Backstory and Context
The Dinnie Apartments were built in 1903 on Fourth Ave South during a period of expansion for Grand Forks. The Dinnie Brothers, John and James, used bricks from their brickyard to build the four townhomes in the complex. These apartments consist of 1,600 square feet of living space and feature a large front porch, bay windows, and decorative columns. The two-story red brick building was built in the Classical Revival style in order to match the elegance that other homes in the area had. To this day, the apartments have been relatively maintained and have kept a lot of the original woodwork the Dinnie Brothers had installed including around the doors, windows, staircases and almost all the rooms have the original wood ceiling molding. The apartments also have high, plaster ceilings and the walls are covered in plaster as well.
During the beginning of the 20th century Grand Forks began to see a significant increase in population during what is called the Second Dakota Boom. This population boom caused a housing shortage, especially for those of the upper middle class. In order to meet the demand, the Dinnie Brothers built the first high end apartment building in the city. The Dinnie Brothers set their sights on Fourth Avenue South, near the Red River for their build. The area had seen a wealthy merchant class begin to settle there and the Dinnie Brothers wanted to capitalize on this market. These apartments became immensely popular and caused the Dinnie Brothers to build another set of apartments in Grand Forks on Chestnut Street in 1905. The Dinnie Apartments also became a symbol of elegance in Grand Forks. As one newspaper article titled “Unsightly Places” suggested during a bid for a city wide beautification,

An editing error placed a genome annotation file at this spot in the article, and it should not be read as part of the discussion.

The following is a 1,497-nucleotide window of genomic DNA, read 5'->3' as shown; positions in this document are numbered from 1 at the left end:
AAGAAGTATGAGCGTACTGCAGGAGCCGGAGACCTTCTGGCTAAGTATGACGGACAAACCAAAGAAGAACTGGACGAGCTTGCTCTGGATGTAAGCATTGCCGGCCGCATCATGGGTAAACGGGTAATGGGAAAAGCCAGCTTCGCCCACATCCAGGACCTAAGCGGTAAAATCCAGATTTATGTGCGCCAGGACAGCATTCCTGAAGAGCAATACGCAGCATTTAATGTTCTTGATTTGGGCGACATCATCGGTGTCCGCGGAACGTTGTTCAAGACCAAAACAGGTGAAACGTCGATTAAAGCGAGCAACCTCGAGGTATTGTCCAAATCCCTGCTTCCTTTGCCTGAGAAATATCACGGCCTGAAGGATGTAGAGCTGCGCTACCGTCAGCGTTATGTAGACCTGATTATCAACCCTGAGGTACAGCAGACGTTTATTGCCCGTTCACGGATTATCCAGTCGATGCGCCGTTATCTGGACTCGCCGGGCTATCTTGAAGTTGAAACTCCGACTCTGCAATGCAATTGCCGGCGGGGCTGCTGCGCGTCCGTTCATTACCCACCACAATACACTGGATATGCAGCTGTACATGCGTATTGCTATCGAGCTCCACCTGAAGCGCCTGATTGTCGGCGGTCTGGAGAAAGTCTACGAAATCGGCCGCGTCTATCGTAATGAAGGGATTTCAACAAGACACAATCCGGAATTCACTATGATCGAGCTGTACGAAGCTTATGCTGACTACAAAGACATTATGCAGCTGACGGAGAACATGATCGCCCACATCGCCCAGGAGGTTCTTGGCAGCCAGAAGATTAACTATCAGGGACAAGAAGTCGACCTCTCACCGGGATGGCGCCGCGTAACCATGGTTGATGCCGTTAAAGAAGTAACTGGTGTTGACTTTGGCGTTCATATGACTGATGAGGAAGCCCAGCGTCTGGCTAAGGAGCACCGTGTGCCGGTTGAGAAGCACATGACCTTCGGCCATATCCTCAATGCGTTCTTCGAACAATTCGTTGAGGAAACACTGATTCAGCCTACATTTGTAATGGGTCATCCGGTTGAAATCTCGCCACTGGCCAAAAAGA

"Seems to me it is a splendid place for a modern up to date flat, something on the same plan as the Dinnie flats" (5)
The Dinnie Brothers' prominence was felt in more than just their architecture. Both brothers became well respected mayors at different times in Grand Forks’ history. John Dinnie became mayor first in 1896 and kept his position till 1904 and James A. Dinnie was mayor from 1914 to 1918. They not only were popular with the citizens of Grand Forks, but also with the press. James A. Dinnie and his wife were written about in “Society” columns in the town newspaper The Grand Forks Herald. While running for re-election in 1906, a biased article written in The Grand Forks Herald titled “Voters Greet Dinnie Warmly” shows John Dinnie in a very good light while showing his opponent, George A. Bangs, as a less than ideal candidate for mayor. Both brothers also continued to contribute to the architectural landscape of North Dakota after building more apartment buildings in both Minot and Bismark.
1 City of Grand Forks, North Dakota - Grand Forks History, June 6th 2006. Accessed April 26th 2021. http://web.archive.org/web/20070606194617/http://www.grandforksgov.com:80/gfgov/home.nsf/Pages/History.
2 Page, A.F.. "Society." The Grand Forks Herald (Grand Forks) April 4th 1903. .3.
3 "Politics Are Red Hot Issue In City Today." The Grand Forks Herald (Grand Forks) March 20th 1916. .16.
4 Roberts, Norene. "National Register of Historical Places Nomination Form." April 27th 1992. .
5 "Unsightly Places." The Grand Forks Herald (Grand Forks) March 28th 1907. .2.
6 "Voters Greet Dinnie Warmly." The Grand Forks Herald (Grand Forks) March 30th 1906. .2.